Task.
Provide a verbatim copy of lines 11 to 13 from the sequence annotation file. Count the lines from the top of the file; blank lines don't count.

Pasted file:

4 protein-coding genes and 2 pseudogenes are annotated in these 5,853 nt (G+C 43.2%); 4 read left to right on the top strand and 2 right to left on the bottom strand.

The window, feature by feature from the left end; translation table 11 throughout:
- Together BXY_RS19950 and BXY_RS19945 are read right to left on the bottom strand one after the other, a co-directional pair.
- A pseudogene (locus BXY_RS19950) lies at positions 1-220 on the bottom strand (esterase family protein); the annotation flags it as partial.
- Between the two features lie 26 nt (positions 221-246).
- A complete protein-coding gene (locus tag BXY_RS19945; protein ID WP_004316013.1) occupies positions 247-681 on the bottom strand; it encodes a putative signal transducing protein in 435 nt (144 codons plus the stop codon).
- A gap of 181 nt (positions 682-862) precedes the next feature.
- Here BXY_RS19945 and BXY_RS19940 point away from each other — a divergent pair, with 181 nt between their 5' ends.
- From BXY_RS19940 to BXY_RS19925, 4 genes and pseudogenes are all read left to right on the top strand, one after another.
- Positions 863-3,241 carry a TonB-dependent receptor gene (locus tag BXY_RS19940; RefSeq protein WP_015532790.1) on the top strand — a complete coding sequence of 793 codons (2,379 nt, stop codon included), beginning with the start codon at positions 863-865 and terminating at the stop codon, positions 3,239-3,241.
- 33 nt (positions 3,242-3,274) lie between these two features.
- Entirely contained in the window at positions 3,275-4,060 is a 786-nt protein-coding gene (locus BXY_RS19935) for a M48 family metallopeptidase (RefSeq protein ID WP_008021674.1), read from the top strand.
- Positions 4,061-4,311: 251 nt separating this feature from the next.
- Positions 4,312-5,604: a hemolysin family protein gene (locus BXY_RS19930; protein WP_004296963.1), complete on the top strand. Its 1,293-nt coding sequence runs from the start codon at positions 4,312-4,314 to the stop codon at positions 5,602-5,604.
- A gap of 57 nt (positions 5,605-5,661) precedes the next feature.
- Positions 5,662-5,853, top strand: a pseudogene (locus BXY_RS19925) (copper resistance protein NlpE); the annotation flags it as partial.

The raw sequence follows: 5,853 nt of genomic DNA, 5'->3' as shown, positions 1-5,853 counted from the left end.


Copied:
- 33 nt (positions 3,242-3,274) lie between these two features.
- Entirely contained in the window at positions 3,275-4,060 is a 786-nt protein-coding gene (locus BXY_RS19935) for a M48 family metallopeptidase (RefSeq protein ID WP_008021674.1), read from the top strand.
- Positions 4,061-4,311: 251 nt separating this feature from the next.